I think these related discussions are quite interesting. It is very difficult to tolerate differences in worldview or educational perspective (among other things), and I think that courses that promote giving voice to alternative perspectives can in turn open learners to a world beyond their own comfort levels. This is one of the features that attracts me to Mezirow’s Transformative Learning.
I do wonder, though, at what point does a discussion sink to a level where facts (though not their meanings) begin to get clouded. Perhaps I am musing myself into a new blog post about this . . .
I am not overly interested in the discussions, but I think Leigh, the class facilitator, handled the increasing tensions exceedingly well. Learning happens differently for different people, and making and encouraging a space for that to happen is a good lesson for us educators.
The situation recalled when I first studied Jack Mezirow, who defined his concept of Transformative Learning as:
“the process by which we transform our taken-for-granted frames of reference (meaning perspectives, habits of mind, mind-sets) to make them more inclusive, discriminating, open, emotionally capable of change, and reflective so they may generate beliefs and opinions that will prove more true or justified to guide action” (Mezirow, J. (2000). Learning to think like an adult: Core concepts of transformation theory. In J. Mezirow & Associates (Eds.), Learning as transformation (pp. 3-33). San Francisco: Jossey-Bass).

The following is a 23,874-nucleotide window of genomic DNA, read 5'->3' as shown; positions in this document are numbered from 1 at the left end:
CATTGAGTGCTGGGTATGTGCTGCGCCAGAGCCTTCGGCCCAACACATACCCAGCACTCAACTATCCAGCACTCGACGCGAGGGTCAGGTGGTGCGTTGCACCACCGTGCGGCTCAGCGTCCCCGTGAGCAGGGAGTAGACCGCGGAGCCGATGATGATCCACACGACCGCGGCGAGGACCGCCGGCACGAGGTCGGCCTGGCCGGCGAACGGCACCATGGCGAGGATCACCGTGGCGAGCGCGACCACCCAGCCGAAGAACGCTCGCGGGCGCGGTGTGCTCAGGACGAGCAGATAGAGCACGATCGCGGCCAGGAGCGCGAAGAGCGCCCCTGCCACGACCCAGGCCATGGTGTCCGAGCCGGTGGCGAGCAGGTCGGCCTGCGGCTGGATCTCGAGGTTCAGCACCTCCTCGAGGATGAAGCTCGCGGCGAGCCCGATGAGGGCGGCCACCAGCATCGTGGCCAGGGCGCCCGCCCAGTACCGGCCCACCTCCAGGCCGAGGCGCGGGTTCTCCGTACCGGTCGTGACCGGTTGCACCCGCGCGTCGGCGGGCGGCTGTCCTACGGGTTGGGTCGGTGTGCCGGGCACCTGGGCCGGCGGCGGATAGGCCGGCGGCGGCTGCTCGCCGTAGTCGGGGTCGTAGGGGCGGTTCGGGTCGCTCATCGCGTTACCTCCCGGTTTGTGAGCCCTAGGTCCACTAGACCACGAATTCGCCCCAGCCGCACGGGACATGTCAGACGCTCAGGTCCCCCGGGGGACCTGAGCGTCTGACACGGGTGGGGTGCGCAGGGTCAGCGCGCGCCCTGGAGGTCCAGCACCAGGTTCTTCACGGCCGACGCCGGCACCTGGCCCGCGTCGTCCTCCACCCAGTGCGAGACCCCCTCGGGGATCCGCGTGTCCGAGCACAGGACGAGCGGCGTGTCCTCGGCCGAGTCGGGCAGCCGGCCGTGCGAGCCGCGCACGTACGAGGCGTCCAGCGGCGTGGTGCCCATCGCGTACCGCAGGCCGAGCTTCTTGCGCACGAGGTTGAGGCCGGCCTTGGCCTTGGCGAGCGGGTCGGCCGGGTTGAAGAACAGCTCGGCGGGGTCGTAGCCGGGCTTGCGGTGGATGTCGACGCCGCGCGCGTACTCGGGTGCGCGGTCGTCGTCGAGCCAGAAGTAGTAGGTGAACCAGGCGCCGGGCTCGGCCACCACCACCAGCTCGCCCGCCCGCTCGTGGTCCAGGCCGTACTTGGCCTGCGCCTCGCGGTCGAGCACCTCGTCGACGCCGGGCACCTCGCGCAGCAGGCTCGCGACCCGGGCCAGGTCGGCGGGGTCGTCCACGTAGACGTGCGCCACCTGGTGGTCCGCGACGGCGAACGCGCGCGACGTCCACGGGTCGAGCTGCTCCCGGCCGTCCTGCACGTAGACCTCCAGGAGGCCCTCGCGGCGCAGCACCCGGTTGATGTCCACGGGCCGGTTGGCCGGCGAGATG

In other words, when our we face something that does not fit into our previously-constructed worldview, we can either shrink back and take comfort (or hide) in our assumptions or face the fact that how we previously saw the world no longer fits; we must grow and in the process enlarge our worldview. This is the core of transformative learning as Mezirow describes it, and it is interesting how Leigh’s email has started me thinking about previous learning that is so fitting in this context.
BTW, transformative learning is a very painful experience; any time our values and beliefs get challenged and we run out of excuses for them can cause quite a stir.